She said there wasn't enough space or didn't want to intrude.
Yeah, whatever [laughs]. But just continuing to make sure that our first priority is getting them into schools that make sense for them, making sure that they have activities that they care about, that we're there for them to help them with their homework, that we go to their parent-teacher conferences, that we go to all their events. It's important to continue to do that, no matter what their father's job is. And he has to continue to make them a priority even as he's the leader of the free world. I think that's an important thing for him to model for others. It's this notion that if he can do it, then we all have to really fight for it. Because what we're going to be fighting for, for our kids, is what we have to fight for, for all of our kids. They have to be center in this society and this nation. We have to put their education, their needs, their well-being first and foremost. As adults, we can balance the other stuff. We're the grown-ups [laughs].
Looking back, you've been a lightning rod at times. Has the bad stuff, the personal stuff, been worth it?
It's all been worth it, because the truth is that 99 percent of my experience is what you're seeing today. Regardless of how they feel about Barack or the candidates, people are decent and they're kind. They are willing to give you a chance to prove yourself to them. There is nothing but personal gain on that note, and the sidebar stuff is like noise. It just really isn't a reflection of how the country thinks or feels all the time. And it's been fortunate that I have been on the road so much because this has been the primary stimulus, the feedback that I get, and it's been a complete joy.
So you think you can get your mother out?
Yeah. She can live wherever she wants to live. I think she might have felt like she didn't have as many options. But the girls are going to need her, as part of their sense of stability. And what is true for my mom is that she does anything for us and her grandkids. All they have to do is look at her with sad eyes and she's done for [laughs]. It's like, "You're going to say no? You're going to tell your grandkids, 'No, I'm going to stay in Chicago where there are no grandchildren and I'm not going to come and help you get adjusted'.'' No, I think she's going to come [laughs].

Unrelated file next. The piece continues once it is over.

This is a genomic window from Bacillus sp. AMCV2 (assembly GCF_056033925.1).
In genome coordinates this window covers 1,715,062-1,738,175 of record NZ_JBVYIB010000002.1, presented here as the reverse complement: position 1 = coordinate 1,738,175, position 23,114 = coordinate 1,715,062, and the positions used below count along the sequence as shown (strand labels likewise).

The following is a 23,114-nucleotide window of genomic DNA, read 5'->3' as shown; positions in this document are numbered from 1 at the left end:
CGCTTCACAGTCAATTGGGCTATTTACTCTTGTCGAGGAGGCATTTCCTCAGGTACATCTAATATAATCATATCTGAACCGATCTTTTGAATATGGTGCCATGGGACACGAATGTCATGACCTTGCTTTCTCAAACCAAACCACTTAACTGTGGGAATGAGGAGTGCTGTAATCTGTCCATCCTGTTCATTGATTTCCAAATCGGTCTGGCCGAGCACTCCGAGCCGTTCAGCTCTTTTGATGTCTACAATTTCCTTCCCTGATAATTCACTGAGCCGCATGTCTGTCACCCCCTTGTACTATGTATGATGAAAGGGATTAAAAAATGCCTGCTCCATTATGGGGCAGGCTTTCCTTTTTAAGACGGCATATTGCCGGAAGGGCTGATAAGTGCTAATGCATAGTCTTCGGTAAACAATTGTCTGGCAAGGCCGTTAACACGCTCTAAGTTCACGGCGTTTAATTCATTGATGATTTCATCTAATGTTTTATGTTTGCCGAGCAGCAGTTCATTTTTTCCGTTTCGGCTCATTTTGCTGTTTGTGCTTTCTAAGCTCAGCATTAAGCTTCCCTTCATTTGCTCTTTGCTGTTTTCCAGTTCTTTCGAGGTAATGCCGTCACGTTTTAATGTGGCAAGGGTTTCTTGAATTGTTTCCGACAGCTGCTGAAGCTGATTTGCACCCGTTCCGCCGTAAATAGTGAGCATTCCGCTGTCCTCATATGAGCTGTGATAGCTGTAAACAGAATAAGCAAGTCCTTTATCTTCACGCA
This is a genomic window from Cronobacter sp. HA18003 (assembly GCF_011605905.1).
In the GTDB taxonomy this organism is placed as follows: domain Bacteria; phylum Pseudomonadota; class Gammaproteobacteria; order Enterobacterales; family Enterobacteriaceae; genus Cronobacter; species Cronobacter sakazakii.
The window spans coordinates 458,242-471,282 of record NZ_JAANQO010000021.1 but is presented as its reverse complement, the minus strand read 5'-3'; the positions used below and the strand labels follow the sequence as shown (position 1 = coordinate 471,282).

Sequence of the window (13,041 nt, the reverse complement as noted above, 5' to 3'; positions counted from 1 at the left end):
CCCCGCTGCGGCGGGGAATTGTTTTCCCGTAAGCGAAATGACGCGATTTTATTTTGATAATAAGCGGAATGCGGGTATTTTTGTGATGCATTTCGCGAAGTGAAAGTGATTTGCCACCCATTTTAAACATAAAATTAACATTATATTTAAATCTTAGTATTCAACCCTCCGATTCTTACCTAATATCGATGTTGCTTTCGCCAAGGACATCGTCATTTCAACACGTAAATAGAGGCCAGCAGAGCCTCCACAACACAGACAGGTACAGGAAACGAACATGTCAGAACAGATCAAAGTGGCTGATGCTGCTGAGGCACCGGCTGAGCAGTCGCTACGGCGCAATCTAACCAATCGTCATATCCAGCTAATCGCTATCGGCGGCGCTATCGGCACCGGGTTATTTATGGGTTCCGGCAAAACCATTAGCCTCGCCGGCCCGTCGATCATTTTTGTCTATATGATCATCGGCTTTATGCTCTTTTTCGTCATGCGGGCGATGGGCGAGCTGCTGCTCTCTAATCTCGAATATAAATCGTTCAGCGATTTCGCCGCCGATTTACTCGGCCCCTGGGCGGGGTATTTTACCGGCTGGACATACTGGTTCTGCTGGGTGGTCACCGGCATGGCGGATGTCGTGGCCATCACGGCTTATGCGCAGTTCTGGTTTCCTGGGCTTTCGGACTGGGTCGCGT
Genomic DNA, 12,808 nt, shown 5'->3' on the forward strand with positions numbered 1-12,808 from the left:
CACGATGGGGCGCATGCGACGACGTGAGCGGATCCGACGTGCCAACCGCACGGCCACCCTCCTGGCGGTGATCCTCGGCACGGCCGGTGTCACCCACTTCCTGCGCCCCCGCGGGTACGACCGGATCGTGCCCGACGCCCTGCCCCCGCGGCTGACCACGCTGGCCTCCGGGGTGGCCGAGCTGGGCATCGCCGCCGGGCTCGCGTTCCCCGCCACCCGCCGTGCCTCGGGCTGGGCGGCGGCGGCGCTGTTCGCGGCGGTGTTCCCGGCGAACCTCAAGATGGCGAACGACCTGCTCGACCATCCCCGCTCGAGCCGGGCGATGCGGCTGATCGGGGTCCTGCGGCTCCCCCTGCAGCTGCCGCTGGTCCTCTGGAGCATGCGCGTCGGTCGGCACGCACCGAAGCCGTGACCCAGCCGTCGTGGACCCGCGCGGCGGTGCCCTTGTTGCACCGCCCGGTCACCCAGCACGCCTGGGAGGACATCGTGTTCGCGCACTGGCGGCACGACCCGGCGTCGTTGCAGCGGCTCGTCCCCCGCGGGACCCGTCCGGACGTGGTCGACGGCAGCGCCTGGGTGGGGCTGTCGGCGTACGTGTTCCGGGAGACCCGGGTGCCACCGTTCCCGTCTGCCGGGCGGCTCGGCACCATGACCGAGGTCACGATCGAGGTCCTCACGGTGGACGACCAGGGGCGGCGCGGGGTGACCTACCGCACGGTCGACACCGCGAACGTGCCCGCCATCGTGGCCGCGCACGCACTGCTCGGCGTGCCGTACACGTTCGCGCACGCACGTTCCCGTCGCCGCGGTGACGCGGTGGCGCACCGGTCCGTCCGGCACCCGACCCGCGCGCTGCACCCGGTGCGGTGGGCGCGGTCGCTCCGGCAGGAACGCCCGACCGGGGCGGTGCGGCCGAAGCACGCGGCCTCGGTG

The conversations with Hillary Clinton: didn't they also involve the subject of raising kids in the White House?
Oh, absolutely. I've always admired what she has been able to do with Chelsea. You can tell from one conversation with Chelsea that she's a mature, decent, well-balanced young lady. And they [the parents] did something right. [Hillary] talked about how they were very protective of her personal space, and how they created some real clear hard boundaries that were never crossed. That went a long way to retaining some normalcy for her. But I also hope to talk to Laura Bush and Tipper Gore and Rosalynn Carter. I'm going to be reaching out to everyone who has ever had any experience who is willing to talk to me. Caroline Kennedy, who probably doesn't remember a lot … but she has also been someone who has been forthcoming. Maria Shriver—even First Ladies of our states have a perspective. I'm an information gatherer. I want to talk to, and get as many perspectives from people, Republicans and Democrats alike, because there are just so few families who have experienced this. If I can talk to all of them, I will.
Where did you have the conversations with Hillary?
We've have had most of our conversations by phone, because she's been campaigning, I've been campaigning. So periodically I try to check in with her. She has been completely forthcoming. She will spend as much time as I need on the phone. She's been completely gracious with her time and her advice, and I am grateful to her for that.